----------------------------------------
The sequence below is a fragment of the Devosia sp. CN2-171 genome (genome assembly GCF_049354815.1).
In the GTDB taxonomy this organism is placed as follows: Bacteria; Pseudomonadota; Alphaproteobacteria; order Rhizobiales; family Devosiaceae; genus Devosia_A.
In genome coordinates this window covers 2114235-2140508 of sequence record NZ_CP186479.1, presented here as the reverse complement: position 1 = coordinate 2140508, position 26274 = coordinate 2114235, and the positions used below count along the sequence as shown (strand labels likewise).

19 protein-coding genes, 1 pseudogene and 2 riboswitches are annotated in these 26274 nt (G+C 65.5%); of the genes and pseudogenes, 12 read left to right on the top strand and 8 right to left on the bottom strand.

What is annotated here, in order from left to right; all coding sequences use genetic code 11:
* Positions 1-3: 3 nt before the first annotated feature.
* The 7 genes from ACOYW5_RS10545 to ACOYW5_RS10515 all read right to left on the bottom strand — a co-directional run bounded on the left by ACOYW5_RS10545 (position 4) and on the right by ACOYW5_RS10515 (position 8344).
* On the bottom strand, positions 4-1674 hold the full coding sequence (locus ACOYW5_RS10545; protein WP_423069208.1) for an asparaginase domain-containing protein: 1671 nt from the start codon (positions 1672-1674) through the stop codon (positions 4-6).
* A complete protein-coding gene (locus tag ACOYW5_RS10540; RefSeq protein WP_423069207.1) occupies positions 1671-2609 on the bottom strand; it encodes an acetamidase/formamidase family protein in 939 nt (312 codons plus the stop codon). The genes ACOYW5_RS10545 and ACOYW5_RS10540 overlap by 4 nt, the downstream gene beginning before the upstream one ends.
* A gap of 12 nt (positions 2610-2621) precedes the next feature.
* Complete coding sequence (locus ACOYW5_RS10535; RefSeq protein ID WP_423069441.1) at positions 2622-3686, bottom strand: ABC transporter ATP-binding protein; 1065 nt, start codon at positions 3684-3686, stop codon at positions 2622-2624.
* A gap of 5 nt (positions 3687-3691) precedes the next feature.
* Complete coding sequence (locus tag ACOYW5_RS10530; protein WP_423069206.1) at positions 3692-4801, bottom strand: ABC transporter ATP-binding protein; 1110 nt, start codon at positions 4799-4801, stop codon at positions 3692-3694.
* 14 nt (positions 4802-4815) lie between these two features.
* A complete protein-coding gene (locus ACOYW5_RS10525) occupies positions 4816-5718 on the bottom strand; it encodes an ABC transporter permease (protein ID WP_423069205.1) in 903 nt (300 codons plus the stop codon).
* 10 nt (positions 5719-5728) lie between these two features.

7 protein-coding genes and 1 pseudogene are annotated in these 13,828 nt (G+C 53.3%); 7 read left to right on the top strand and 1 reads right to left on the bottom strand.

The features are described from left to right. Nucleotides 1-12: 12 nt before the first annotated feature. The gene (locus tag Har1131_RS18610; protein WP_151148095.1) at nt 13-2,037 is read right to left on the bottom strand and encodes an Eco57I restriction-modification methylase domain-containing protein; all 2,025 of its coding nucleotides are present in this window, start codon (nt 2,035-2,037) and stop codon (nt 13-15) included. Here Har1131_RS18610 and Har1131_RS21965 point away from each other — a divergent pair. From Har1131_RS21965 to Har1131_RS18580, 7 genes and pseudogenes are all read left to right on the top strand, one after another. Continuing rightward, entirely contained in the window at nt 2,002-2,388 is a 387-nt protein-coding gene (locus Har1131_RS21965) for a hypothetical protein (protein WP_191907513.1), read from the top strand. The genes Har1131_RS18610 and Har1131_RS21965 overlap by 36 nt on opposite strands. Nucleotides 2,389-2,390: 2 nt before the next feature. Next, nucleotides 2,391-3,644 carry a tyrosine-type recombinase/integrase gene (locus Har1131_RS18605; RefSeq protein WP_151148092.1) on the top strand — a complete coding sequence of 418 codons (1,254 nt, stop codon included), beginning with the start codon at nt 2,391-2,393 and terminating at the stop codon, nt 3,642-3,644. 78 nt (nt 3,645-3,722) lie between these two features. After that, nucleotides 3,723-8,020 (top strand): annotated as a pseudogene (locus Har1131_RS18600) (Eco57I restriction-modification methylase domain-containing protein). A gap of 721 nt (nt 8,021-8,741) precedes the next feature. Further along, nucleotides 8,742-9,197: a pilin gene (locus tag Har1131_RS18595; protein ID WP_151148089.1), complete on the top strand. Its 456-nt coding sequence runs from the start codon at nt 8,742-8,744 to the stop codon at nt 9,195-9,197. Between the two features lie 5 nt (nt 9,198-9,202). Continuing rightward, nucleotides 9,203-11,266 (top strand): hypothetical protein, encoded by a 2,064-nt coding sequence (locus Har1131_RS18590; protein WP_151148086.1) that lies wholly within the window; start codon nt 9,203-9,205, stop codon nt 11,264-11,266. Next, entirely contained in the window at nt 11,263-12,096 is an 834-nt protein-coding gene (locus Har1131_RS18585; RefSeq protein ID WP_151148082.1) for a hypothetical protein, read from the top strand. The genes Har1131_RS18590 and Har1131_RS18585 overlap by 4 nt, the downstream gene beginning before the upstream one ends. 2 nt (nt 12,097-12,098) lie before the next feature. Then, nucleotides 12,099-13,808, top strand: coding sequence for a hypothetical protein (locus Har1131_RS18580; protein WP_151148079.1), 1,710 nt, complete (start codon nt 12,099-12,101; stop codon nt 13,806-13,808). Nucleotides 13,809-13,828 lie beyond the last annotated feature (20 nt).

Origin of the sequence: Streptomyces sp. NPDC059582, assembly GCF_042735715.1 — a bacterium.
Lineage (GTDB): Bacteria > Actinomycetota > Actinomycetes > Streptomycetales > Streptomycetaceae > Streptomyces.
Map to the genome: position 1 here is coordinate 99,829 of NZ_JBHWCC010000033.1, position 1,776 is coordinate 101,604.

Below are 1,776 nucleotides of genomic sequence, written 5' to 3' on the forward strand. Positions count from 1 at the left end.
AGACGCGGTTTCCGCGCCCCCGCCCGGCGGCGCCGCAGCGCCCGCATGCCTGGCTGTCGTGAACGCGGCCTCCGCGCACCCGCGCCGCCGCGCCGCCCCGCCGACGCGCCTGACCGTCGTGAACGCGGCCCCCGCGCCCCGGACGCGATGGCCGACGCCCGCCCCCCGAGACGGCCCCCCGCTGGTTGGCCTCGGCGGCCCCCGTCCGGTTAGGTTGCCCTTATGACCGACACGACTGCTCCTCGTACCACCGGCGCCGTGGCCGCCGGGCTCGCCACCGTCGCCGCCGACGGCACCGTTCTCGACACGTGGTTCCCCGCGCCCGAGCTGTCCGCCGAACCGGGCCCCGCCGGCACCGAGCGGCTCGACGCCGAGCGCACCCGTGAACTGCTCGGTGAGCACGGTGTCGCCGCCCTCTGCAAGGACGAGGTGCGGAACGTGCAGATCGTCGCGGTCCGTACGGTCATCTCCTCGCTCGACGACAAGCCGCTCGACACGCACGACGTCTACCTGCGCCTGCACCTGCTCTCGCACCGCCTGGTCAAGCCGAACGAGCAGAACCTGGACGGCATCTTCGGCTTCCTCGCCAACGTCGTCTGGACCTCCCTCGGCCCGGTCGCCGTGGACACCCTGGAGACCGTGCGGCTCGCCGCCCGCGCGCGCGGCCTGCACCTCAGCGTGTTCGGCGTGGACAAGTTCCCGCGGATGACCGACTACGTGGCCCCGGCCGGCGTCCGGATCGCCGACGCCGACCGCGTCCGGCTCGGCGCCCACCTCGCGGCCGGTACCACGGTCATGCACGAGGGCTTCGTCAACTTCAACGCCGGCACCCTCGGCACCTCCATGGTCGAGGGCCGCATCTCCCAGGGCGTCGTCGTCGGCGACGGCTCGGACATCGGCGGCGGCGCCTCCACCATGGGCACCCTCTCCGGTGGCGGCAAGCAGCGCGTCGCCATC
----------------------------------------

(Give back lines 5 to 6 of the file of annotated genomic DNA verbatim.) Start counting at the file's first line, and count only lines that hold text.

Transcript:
What is annotated here, in order from left to right; all coding sequences use genetic code 11:
* Positions 1-3: 3 nt before the first annotated feature.